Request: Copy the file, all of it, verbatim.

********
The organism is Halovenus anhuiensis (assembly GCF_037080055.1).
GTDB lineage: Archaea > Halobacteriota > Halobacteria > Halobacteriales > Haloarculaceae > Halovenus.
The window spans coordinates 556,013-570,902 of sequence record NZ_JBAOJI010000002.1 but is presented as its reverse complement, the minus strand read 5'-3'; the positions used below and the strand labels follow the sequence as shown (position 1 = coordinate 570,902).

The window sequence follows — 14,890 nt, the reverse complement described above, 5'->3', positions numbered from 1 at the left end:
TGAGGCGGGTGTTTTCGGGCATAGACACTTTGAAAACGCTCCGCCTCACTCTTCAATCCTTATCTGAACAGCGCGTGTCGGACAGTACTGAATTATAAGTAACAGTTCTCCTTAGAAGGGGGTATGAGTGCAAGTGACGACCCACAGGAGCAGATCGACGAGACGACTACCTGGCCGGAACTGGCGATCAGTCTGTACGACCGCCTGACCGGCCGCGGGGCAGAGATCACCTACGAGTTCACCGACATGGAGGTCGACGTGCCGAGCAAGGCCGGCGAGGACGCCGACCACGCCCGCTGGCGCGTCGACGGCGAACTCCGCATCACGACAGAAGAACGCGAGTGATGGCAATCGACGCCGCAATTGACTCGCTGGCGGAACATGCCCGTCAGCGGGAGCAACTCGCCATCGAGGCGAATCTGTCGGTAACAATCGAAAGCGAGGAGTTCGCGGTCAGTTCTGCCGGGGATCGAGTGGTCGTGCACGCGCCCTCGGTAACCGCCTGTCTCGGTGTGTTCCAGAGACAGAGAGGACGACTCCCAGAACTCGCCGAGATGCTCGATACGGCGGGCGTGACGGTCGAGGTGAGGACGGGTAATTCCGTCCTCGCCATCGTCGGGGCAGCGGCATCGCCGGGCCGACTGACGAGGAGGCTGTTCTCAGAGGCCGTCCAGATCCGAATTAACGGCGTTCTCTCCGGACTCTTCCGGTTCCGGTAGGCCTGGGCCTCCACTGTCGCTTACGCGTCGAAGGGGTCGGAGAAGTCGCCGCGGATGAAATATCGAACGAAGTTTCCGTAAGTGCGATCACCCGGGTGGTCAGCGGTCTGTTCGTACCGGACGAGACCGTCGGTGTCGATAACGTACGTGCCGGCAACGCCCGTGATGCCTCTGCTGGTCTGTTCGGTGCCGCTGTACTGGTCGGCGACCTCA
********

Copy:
The organism is Halovenus anhuiensis (assembly GCF_037080055.1).
GTDB lineage: Archaea > Halobacteriota > Halobacteria > Halobacteriales > Haloarculaceae > Halovenus.
The window spans coordinates 556,013-570,902 of sequence record NZ_JBAOJI010000002.1 but is presented as its reverse complement, the minus strand read 5'-3'; the positions used below and the strand labels follow the sequence as shown (position 1 = coordinate 570,902).

The window sequence follows — 14,890 nt, the reverse complement described above, 5'->3', positions numbered from 1 at the left end:
TGAGGCGGGTGTTTTCGGGCATAGACACTTTGAAAACGCTCCGCCTCACTCTTCAATCCTTATCTGAACAGCGCGTGTCGGACAGTACTGAATTATAAGTAACAGTTCTCCTTAGAAGGGGGTATGAGTGCAAGTGACGACCCACAGGAGCAGATCGACGAGACGACTACCTGGCCGGAACTGGCGATCAGTCTGTACGACCGCCTGACCGGCCGCGGGGCAGAGATCACCTACGAGTTCACCGACATGGAGGTCGACGTGCCGAGCAAGGCCGGCGAGGACGCCGACCACGCCCGCTGGCGCGTCGACGGCGAACTCCGCATCACGACAGAAGAACGCGAGTGATGGCAATCGACGCCGCAATTGACTCGCTGGCGGAACATGCCCGTCAGCGGGAGCAACTCGCCATCGAGGCGAATCTGTCGGTAACAATCGAAAGCGAGGAGTTCGCGGTCAGTTCTGCCGGGGATCGAGTGGTCGTGCACGCGCCCTCGGTAACCGCCTGTCTCGGTGTGTTCCAGAGACAGAGAGGACGACTCCCAGAACTCGCCGAGATGCTCGATACGGCGGGCGTGACGGTCGAGGTGAGGACGGGTAATTCCGTCCTCGCCATCGTCGGGGCAGCGGCATCGCCGGGCCGACTGACGAGGAGGCTGTTCTCAGAGGCCGTCCAGATCCGAATTAACGGCGTTCTCTCCGGACTCTTCCGGTTCCGGTAGGCCTGGGCCTCCACTGTCGCTTACGCGTCGAAGGGGTCGGAGAAGTCGCCGCGGATGAAATATCGAACGAAGTTTCCGTAAGTGCGATCACCCGGGTGGTCAGCGGTCTGTTCGTACCGGACGAGACCGTCGGTGTCGATAACGTACGTGCCGGCAACGCCCGTGATGCCTCTGCTGGTCTGTTCGGTGCCGCTGTACTGGTCGGCGACCTCA